If you don’t mind a few extra steps for network security, you can add a wireless MAC filter. This prevents any devices that don’t have a MAC address listed on your router from joining your network. With these steps, plus any security that’s already included by your Internet service provider, you shouldn’t have to worry much about network hacking and can focus on the aesthetics of your home and hiding your wireless router.
Hiding Your Wireless Router in Plain Sight
You can take a page from the book of techorators and hide your router in plain sight. Not every router looks like an ugly black box. For instance, this one looks just like a flower vase. Other routers, like those from Belkin and Nintendo (yes, the maker of Wii also manufactures routers), complement game systems so they will look right at home on your entertainment unit shelf.
But if you don’t want to spend money on a fancier looking router, we’ve come up with 10 other solutions for disguising your router.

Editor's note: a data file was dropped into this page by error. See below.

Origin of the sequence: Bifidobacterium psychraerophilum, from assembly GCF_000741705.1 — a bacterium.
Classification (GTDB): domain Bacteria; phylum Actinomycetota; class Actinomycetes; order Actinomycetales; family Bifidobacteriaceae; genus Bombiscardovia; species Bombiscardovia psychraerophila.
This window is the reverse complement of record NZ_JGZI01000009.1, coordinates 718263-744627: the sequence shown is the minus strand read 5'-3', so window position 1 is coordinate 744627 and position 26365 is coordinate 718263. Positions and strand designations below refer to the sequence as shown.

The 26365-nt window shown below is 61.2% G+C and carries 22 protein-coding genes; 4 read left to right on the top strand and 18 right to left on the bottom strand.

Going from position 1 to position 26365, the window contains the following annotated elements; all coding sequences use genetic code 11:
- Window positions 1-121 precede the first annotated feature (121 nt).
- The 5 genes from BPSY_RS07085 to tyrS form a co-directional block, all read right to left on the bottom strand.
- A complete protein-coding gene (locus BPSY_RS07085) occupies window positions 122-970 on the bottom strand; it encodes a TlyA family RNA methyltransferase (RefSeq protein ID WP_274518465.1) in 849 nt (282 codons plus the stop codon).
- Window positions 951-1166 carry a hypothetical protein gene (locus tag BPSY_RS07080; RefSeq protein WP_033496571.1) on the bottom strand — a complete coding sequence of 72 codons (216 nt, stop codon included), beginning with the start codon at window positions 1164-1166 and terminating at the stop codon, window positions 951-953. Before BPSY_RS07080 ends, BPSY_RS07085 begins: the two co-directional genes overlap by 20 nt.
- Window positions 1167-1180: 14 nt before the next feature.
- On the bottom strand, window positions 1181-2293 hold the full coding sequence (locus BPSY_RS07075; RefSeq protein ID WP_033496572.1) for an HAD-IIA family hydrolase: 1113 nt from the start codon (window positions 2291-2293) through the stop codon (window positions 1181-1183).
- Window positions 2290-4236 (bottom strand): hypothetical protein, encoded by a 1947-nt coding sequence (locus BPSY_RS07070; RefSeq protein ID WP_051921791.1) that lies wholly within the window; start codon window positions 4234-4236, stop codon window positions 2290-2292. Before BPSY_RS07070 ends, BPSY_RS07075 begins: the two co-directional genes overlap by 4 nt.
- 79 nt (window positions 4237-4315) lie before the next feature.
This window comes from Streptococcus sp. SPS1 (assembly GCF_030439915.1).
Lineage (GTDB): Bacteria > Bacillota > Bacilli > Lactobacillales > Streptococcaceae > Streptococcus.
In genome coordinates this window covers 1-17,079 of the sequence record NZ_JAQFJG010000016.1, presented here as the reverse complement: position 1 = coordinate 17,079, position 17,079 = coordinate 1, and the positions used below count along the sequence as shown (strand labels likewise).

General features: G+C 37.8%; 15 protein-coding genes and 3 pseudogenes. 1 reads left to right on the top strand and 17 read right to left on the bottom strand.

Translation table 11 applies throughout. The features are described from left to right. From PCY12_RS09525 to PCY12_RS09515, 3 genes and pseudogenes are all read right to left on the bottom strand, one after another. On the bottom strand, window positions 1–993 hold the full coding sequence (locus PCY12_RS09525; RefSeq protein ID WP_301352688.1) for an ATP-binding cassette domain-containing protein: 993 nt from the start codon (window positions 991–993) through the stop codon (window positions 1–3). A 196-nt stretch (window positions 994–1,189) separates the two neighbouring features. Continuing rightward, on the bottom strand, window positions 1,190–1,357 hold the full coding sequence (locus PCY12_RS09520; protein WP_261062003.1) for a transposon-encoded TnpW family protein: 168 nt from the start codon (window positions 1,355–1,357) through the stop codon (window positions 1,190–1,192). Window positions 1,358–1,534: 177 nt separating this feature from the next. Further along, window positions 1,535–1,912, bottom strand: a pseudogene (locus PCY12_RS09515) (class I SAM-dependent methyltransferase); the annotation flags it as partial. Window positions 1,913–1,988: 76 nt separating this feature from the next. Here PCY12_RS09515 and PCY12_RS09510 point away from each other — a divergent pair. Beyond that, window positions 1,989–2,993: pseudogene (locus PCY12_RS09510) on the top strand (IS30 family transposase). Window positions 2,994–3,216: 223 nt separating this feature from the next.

Entertainment Center – You likely already have all your entertainment center boxes tucked into a cabinet already, so you can add your router box here as well. All you need is a small closet in proximity to an AC outlet, and you can hide your wireless router here.
The Basement or Attic – You likely aren’t spending a lot of time in the attic or basement of your home, so either of these may be the ideal place to tuck your router. The effectiveness of these locations depend on your signal strength, as you don’t want to deal with slow Internet just to have the router out of site. You can use wireless repeaters, which are significantly smaller than the router itself, to place your router virtually anywhere in your home and boost your signal for the connection you need. Remember you may need to access your router to reboot it, so make sure it’s not too hard to get to.
Behind Objects on a Shelf – Whether it’s picture frames, books, DVDs, or any other items you keep on a shelf, there is likely space behind them. This might be the ideal place to put your router.
Magazine Holders – Based on their size and shape, magazine holders are ideal to stow a router. If you find one with holes as a design element, that’s perfect, as you can run the cables out these. Otherwise, you can simply snake the wires out the top.